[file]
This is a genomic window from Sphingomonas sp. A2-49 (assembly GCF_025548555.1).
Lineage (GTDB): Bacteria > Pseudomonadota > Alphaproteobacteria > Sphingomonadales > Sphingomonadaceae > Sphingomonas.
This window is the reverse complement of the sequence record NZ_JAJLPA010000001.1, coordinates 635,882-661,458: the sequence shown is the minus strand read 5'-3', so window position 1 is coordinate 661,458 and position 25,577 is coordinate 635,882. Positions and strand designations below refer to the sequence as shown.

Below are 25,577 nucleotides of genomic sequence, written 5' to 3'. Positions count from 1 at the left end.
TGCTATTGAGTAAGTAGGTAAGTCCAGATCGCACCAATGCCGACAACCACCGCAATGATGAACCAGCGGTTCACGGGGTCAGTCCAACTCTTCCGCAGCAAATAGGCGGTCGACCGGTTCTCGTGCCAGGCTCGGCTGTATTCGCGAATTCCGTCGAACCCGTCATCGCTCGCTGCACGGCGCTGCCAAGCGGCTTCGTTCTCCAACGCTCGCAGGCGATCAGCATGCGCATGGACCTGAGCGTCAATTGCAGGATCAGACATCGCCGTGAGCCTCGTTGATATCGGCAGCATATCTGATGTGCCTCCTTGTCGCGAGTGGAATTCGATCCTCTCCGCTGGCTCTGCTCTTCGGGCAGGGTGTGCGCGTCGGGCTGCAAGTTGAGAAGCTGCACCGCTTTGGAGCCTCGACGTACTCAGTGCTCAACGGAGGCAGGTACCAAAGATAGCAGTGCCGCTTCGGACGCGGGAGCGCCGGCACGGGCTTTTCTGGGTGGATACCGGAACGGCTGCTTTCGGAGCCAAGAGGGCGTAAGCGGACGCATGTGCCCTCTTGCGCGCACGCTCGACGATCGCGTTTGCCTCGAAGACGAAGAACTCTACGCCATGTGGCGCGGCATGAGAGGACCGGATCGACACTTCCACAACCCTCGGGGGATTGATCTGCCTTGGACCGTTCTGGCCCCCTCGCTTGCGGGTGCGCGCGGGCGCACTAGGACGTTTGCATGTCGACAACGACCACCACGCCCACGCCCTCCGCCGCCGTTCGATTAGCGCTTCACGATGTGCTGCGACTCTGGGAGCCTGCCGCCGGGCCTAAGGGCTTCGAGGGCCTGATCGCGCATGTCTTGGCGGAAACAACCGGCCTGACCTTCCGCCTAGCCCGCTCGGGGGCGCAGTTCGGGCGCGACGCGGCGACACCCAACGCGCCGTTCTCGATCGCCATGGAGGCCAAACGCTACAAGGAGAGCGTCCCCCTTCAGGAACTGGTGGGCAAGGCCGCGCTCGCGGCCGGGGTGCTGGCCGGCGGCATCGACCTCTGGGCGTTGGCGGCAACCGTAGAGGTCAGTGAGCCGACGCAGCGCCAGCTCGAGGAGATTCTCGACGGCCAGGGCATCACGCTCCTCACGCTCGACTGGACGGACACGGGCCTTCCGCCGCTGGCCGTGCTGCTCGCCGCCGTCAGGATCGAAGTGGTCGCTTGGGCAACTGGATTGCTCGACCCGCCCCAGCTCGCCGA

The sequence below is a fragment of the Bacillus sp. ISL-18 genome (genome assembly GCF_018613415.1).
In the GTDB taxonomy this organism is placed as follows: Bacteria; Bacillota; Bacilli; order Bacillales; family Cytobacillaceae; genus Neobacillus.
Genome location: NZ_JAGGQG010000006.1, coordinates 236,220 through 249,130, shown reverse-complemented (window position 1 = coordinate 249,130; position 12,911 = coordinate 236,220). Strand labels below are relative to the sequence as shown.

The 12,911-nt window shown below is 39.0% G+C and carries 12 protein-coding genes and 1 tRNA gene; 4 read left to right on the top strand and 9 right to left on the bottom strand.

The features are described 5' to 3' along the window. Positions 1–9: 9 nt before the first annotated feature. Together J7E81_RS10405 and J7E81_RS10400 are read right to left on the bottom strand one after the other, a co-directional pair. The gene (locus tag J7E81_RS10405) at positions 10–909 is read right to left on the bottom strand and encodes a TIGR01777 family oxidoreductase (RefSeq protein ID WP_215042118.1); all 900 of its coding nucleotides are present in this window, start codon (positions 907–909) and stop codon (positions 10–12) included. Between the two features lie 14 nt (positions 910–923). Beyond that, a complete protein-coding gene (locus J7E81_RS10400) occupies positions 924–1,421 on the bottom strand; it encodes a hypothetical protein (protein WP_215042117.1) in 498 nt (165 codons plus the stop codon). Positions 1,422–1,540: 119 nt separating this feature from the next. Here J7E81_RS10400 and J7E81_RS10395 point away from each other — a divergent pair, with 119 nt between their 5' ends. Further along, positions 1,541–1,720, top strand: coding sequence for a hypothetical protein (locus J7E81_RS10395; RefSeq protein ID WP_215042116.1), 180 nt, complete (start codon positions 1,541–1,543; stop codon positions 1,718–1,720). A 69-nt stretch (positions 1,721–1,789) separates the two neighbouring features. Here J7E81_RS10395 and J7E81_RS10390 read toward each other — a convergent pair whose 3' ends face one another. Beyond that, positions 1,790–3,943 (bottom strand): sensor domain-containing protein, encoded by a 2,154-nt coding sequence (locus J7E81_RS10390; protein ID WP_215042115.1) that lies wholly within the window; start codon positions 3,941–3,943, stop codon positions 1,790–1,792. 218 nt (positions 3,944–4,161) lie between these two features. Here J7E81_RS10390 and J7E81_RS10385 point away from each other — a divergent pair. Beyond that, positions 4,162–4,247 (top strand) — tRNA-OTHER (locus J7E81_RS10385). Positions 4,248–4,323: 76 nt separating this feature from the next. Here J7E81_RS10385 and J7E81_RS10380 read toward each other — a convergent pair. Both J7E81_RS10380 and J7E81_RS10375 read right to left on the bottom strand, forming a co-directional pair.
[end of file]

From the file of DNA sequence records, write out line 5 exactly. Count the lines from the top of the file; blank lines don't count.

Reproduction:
TGCTATTGAGTAAGTAGGTAAGTCCAGATCGCACCAATGCCGACAACCACCGCAATGATGAACCAGCGGTTCACGGGGTCAGTCCAACTCTTCCGCAGCAAATAGGCGGTCGACCGGTTCTCGTGCCAGGCTCGGCTGTATTCGCGAATTCCGTCGAACCCGTCATCGCTCGCTGCACGGCGCTGCCAAGCGGCTTCGTTCTCCAACGCTCGCAGGCGATCAGCATGCGCATGGACCTGAGCGTCAATTGCAGGATCAGACATCGCCGTGAGCCTCGTTGATATCGGCAGCATATCTGATGTGCCTCCTTGTCGCGAGTGGAATTCGATCCTCTCCGCTGGCTCTGCTCTTCGGGCAGGGTGTGCGCGTCGGGCTGCAAGTTGAGAAGCTGCACCGCTTTGGAGCCTCGACGTACTCAGTGCTCAACGGAGGCAGGTACCAAAGATAGCAGTGCCGCTTCGGACGCGGGAGCGCCGGCACGGGCTTTTCTGGGTGGATACCGGAACGGCTGCTTTCGGAGCCAAGAGGGCGTAAGCGGACGCATGTGCCCTCTTGCGCGCACGCTCGACGATCGCGTTTGCCTCGAAGACGAAGAACTCTACGCCATGTGGCGCGGCATGAGAGGACCGGATCGACACTTCCACAACCCTCGGGGGATTGATCTGCCTTGGACCGTTCTGGCCCCCTCGCTTGCGGGTGCGCGCGGGCGCACTAGGACGTTTGCATGTCGACAACGACCACCACGCCCACGCCCTCCGCCGCCGTTCGATTAGCGCTTCACGATGTGCTGCGACTCTGGGAGCCTGCCGCCGGGCCTAAGGGCTTCGAGGGCCTGATCGCGCATGTCTTGGCGGAAACAACCGGCCTGACCTTCCGCCTAGCCCGCTCGGGGGCGCAGTTCGGGCGCGACGCGGCGACACCCAACGCGCCGTTCTCGATCGCCATGGAGGCCAAACGCTACAAGGAGAGCGTCCCCCTTCAGGAACTGGTGGGCAAGGCCGCGCTCGCGGCCGGGGTGCTGGCCGGCGGCATCGACCTCTGGGCGTTGGCGGCAACCGTAGAGGTCAGTGAGCCGACGCAGCGCCAGCTCGAGGAGATTCTCGACGGCCAGGGCATCACGCTCCTCACGCTCGACTGGACGGACACGGGCCTTCCGCCGCTGGCCGTGCTGCTCGCCGCCGTCAGGATCGAAGTGGTCGCTTGGGCAACTGGATTGCTCGACCCGCCCCAGCTCGCCGA